Why everything about the way we report on the Nagorno-Karabakh conflict is wrong – http://wp.me/p6N1ln-mi
Every time we tweet, retweet, write a blog post, or publish an article about the Nagorno-Karabakh conflict, we become unwilling combatants in a decades long war that, if we’re being honest with ourselves, we know very little about. The so-called ‘frozen conflict’ (a cleverly configured yet analytically useless oxymoron if there ever was one) is less about the contested territory that spawned it, and more about deflecting attention away from two illiberal regimes that have grown disparagingly repressive and inattentive to the needs of their people. In this sense, the attention we give it, void any meaningful details about the conditions on the front, or developments leading to its resolution, end up boosting, in one way or another, these regime’s efforts to one-up each other in the world of social media and world opinion.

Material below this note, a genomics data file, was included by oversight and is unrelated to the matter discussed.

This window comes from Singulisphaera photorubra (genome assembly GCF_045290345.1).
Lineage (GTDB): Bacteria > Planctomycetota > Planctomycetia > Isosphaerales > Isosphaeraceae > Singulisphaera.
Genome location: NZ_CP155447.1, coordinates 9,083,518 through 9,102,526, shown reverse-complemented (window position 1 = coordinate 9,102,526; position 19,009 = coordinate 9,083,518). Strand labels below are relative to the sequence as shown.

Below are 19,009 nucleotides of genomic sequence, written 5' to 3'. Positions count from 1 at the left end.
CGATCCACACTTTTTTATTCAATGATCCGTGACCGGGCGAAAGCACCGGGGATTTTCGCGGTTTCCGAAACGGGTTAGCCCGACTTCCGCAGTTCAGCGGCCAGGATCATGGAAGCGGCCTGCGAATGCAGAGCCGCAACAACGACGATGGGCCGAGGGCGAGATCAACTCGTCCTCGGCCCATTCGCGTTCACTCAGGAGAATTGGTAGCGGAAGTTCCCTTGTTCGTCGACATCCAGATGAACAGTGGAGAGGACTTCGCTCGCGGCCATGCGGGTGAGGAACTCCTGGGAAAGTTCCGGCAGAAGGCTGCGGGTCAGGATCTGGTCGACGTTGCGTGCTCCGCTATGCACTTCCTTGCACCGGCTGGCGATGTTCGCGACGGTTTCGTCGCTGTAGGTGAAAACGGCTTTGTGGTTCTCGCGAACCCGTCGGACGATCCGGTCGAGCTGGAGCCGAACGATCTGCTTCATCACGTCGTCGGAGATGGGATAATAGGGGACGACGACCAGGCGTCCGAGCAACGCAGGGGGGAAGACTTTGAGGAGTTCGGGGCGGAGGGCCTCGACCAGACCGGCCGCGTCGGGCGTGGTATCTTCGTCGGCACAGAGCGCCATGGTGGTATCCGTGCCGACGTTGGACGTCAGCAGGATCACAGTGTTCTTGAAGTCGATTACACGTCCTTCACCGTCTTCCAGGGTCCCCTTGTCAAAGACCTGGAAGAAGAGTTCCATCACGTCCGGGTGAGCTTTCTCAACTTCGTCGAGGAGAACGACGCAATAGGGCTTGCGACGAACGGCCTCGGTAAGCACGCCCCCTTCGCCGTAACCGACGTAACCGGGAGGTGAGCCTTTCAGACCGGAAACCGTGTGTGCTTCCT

Both the Azerbaijani and Armenian governments have spent enormous sums on building up their armed forces, while their economies have grown increasingly fragile, and their populations despondent about the status quo. Azerbaijan has squandered more than $20 billion on defense spending over the last decade. By some accounts, its annual spending is greater than Armenia’s entire state budget. Meanwhile, Armenia has been forced to accept Russian military assistance and military bases on their territory in order to keep up with their neighbor in the vain hope that a Russian presence will act as a deterrent. Each side is locked into a dangerous and illusory game that spending more, or acquiring the latest technology, will give them the edge over the other. It won’t.